With heavy rains, floods, high winds and even tornados recently wreaking havoc across many parts of South Africa, Auto & General Insurance is urging South Africans to remain vigilant and adopt a more proactive approach to avoid damage to property, injury and loss of life.

Check out these simple tips to help you cope when the weather turns…

 Heavy rain:

  • Standing firm: Make sure your outdoor furniture and accessories are safely stored or firmly secured and that all gates and doors that need to be locked, are.
  • Beware the bolt: Heavy rains are often associated with lightning. It’s best to have surge protection plugs in place and/or to unplug appliances before the storm arrives.
  • Under cover: Where possible, park your car under cover and delay travelling until the storm has subsided. If you are caught in a heavy storm and you feel it’s not safe to drive, look for cover, pull over and/or seek shelter. This could include a covered car park, a petrol station or under a bridge. Don’t park under trees as there is a danger of falling branches and debris. Take extreme care when pulling-over, put on your hazard lights, and don’t risk your safety or the safety of others by dashing madly for cover. Stay in your car and only leave the safety of your sheltered spot when the storm has passed.

Floods:

  • Sand savvy: It is sensible to purchase your own supply of sandbags, especially if you live in a flood-prone area. These can be placed against doorways and low-level vents in times of flooding to help minimise the amount of water that enters your home.
  • High value, higher up: Move high value items to the highest possible floor or shelf if a flood threatens.
  • Flip the switch: Turn off electricity and gas supplies if flooding occurs to limit the risk of electrical shock or a fire.
  • Make the call NOW: If you see warning signs like water seeping through the door or water eating away at your home’s walls and foundations, it’s best to head for higher ground immediately.  Do not wait for it to become a life-threatening crisis.
  • Cars don’t swim: Motorists should not attempt to drive in flood conditions. Remember that just 15cm of moving water can knock you off your feet and water just 60cm deep can sweep a vehicle away. You also run the risk of flooding your vehicle’s air intake, which will stall the engine. Generally, if the water is deeper than the bottom of your doors or the bottom third of your wheels, it is not advisable to drive through it.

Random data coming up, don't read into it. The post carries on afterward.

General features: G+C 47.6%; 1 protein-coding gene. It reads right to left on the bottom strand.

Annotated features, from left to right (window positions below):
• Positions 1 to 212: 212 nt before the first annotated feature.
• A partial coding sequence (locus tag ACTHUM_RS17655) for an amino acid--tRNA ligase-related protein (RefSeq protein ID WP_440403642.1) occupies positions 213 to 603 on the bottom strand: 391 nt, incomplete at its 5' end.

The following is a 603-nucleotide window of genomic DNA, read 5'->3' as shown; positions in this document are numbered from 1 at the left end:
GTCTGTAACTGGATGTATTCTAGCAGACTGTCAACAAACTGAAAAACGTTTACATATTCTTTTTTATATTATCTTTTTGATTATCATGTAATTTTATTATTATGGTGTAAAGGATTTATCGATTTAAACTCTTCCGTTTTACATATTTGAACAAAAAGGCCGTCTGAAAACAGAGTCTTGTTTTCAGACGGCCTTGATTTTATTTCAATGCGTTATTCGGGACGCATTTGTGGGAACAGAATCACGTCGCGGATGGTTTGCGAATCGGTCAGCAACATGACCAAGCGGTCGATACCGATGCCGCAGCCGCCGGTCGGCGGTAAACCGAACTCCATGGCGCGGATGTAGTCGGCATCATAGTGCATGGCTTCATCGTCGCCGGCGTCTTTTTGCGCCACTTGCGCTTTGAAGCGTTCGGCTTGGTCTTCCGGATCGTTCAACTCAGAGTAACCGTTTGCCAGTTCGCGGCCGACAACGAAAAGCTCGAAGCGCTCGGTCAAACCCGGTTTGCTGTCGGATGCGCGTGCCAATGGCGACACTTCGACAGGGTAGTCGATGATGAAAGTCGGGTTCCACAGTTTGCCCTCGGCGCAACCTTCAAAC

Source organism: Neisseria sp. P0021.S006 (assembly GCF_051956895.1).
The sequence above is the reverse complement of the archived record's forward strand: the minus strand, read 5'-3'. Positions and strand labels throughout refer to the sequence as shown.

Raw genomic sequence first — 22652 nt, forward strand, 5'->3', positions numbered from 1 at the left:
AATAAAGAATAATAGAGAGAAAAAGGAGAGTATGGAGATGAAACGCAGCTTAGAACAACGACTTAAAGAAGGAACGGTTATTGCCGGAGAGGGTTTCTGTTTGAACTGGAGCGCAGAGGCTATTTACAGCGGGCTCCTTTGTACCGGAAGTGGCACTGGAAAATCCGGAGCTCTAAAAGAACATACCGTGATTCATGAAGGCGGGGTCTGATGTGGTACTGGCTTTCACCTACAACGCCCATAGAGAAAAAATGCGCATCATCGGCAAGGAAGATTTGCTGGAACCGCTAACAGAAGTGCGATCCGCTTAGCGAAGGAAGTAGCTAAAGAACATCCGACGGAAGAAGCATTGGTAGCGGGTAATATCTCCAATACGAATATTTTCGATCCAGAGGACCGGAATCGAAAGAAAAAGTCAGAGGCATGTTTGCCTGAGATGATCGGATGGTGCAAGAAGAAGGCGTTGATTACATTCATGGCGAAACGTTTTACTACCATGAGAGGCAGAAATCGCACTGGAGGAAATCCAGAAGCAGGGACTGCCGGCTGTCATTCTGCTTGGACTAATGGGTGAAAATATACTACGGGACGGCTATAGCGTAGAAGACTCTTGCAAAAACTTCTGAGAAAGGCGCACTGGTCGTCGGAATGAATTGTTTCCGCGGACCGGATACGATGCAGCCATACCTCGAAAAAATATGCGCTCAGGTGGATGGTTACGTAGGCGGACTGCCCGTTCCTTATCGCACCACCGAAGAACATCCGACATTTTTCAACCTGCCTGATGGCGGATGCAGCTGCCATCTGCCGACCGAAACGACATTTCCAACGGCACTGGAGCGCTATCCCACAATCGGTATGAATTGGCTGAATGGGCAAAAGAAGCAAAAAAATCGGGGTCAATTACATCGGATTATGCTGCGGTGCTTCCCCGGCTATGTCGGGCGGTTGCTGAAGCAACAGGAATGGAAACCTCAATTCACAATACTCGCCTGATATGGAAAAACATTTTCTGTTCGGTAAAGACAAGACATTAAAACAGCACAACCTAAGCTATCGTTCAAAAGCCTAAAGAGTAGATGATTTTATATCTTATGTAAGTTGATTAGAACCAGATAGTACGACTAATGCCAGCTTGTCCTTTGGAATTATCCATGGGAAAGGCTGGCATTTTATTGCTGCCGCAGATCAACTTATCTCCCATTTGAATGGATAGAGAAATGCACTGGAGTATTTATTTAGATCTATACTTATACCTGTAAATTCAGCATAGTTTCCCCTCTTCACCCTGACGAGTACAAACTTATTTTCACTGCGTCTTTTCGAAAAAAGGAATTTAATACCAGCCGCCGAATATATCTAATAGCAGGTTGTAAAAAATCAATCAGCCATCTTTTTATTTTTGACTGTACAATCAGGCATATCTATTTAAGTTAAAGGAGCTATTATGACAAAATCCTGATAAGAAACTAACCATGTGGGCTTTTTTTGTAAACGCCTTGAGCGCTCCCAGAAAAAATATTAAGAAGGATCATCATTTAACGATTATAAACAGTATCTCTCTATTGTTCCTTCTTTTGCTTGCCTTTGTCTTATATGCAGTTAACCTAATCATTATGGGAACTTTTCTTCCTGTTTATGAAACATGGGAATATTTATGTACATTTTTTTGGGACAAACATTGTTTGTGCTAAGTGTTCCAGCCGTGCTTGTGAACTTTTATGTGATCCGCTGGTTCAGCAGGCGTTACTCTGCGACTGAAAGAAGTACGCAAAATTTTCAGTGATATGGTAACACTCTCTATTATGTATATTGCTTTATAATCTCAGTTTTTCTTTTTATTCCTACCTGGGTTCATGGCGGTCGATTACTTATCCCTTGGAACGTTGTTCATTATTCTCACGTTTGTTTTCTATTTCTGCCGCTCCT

• High alert for low-lying spots: Flash flooding often occurs when rivers flow over low-lying bridges.  Avoid crossing bridges or roads next to rivers during heavy rains. If you do get stuck on a flooded road, switch to the lowest possible gear and proceed slowly.
  • Easy does it: If you approach a flooded spot at speed, it is advisable to take your foot off the accelerator and let your speed drop gradually. Never use the brakes suddenly because this may cause the car to skid or aquaplane.
  • Bail out: If your vehicle gets stuck during flooding, or starts to get washed away, rather abandon the vehicle and get to higher ground. It is dangerous to try and drive out of the water to safety.

High winds:

  • Wind and fire could be dire: Wind and fire are a deadly combination. Be extremely careful when you make a fire, dispose of a cigarette, or when there’s a fire close to you on a windy day. Be wary of embers that can be picked up by the wind.
  • Window wise: Even a slight breeze can cause curtains to topple precious ornaments, so make sure that all windows are in a good condition and close properly. If your area is often hit by strong winds, consider installing protective blinds or shutters.
  • Counter steer: One is prone to counter steer against the wind. An approaching vehicle can briefly block the wind and cause you to land up in the way of oncoming traffic.
  • A firm grip: A strong gust of wind can throw you completely off course, so rather reduce speed and keep both hands on the steering wheel.
  • Tip top towing: Make use of a vehicle that is big and strong enough for the load it must carry or tow. Also be cautious about how you load it – if it’s top heavy it will be very difficult to control in a strong wind. Remember to have a stabiliser installed for your trailer or caravan just for that extra peace of mind when towing on windy days.
  • Tie it down: Make sure any load is properly fastened. A sail flapping in the wind can also easily be plucked off and potentially hamper the view of other motorists.
  • Obstacle course: Be on the lookout for uprooted trees, branches and other objects lying in the road, especially when driving at night.

Also ensure that, in the event that disaster does strike, you have adequate insurance in place to cover the complete repair or replacement cost of your house, vehicle and other possessions.

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